New department could reshape federal data sharing

New department could reshape federal data sharing

The president's proposed Homeland Security Department could set new rules for interagency information sharing, speakers said today at a hearing of the House Government Reform Subcommittee on Technology and Procurement Policy.

The need to share information more efficiently has become a centerpiece of the administration's quest for homeland security. Agency officials testifying today cited the lack of clearly defined IT requirements as a key barrier to sharing information. Agencies and the administration have been criticized because so many details about the Sept. 11 terrorists and their plans were never brought together to form a clear picture.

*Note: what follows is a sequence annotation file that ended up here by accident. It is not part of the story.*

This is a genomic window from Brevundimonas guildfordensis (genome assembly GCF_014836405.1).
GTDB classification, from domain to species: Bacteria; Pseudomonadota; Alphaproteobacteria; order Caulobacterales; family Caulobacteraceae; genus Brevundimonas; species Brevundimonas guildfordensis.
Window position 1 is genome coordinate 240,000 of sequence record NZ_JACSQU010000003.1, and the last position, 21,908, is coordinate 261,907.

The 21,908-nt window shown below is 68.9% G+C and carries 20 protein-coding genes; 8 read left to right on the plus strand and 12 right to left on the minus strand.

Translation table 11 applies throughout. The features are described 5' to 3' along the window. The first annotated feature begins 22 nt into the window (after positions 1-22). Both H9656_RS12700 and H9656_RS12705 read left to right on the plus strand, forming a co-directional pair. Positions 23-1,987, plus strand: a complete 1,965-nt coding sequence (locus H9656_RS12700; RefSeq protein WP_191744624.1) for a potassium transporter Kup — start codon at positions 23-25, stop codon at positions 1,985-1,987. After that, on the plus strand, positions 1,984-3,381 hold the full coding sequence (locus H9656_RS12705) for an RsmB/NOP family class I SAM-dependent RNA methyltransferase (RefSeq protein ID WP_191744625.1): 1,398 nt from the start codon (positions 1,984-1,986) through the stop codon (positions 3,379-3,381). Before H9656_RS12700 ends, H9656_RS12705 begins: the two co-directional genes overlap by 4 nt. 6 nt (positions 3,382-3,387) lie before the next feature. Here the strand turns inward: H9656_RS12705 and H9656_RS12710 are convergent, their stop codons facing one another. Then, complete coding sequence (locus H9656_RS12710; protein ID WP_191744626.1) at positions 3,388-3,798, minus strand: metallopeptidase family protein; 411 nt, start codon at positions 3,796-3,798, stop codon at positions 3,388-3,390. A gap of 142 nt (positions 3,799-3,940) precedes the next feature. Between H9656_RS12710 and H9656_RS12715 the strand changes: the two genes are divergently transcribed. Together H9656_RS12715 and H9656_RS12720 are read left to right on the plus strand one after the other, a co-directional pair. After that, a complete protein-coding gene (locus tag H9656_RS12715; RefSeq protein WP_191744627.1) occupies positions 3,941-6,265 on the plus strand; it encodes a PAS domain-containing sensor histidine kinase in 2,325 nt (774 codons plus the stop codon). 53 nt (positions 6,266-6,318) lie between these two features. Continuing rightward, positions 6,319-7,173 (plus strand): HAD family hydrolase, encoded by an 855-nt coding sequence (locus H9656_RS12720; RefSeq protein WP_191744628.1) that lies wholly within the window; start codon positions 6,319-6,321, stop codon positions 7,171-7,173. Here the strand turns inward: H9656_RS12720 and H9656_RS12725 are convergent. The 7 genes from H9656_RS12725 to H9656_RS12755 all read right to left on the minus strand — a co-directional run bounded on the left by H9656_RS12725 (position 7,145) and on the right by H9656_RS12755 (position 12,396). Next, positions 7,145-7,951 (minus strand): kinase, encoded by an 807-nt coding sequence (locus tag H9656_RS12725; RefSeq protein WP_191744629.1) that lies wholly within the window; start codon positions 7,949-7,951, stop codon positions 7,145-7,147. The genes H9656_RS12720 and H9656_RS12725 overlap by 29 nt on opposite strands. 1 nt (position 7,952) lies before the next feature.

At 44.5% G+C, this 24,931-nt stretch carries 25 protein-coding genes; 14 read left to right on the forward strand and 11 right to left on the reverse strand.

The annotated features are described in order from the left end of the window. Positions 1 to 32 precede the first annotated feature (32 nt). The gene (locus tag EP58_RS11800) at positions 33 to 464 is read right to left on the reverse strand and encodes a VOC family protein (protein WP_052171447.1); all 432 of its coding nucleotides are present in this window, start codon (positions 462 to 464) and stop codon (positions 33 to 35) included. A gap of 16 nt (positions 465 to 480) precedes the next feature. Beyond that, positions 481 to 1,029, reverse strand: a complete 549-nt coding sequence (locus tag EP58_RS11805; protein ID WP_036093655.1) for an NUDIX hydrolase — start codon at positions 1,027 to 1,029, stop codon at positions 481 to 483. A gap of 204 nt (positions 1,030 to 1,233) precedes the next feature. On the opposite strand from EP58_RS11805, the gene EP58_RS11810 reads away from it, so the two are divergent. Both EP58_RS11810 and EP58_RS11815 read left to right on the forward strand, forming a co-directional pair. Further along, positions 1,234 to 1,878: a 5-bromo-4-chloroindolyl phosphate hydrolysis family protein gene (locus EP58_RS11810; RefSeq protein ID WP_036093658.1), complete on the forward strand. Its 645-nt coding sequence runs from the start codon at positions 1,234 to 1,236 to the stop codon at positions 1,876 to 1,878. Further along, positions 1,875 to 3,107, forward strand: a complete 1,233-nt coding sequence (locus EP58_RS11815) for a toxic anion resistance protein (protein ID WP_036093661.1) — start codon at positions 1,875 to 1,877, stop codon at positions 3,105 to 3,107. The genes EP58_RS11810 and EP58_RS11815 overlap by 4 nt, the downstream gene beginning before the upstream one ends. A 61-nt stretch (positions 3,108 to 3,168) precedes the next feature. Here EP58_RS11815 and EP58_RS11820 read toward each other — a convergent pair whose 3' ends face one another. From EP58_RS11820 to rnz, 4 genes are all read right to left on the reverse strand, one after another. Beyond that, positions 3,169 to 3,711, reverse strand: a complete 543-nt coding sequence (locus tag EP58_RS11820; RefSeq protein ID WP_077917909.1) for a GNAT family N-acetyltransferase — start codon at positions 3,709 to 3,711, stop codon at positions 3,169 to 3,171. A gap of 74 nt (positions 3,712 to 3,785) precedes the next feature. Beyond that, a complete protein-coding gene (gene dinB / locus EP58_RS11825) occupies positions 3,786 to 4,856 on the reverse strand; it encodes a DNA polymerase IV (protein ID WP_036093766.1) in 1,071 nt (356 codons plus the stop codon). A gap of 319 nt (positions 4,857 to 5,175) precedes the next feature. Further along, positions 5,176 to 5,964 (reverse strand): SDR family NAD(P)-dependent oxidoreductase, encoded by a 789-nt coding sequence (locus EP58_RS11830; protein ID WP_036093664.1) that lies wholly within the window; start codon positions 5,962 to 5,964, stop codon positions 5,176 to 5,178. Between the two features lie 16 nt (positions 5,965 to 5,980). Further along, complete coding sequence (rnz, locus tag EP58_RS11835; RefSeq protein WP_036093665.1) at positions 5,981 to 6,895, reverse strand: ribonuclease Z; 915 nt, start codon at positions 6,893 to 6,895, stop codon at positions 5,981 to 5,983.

George H. Bohlinger, executive associate commissioner for management at the Immigration and Naturalization Service, said many companies see the government 'as an unresponsive bureaucracy' that fails to take advantage of available technology.

'I don't think the problem at this point is in procurement,' said Mark Forman, the Office of Management and Budget's associate director for IT and e-government. 'I think the problem is in the requirements area.' Until missions and roles are clearly identified, he said, agencies do not know what technology is needed to fulfill them.

Rep. Jim Turner (D-Texas) said many companies run into a dead end because the current Office of Homeland Security lacks clear authority. The new department could help resolve that, he said.

Rep. Jane Harman (D-Calif.), a member of the Select Intelligence Committee who was briefed at the White House today about the president's plans, said the new department would not be a magic bullet but an enabler for information sharing.

'This topic is absolutely essential to the homeland security effort,' she said. 'This is a critical piece.'

About the Author

William Jackson is a Maryland-based freelance writer.

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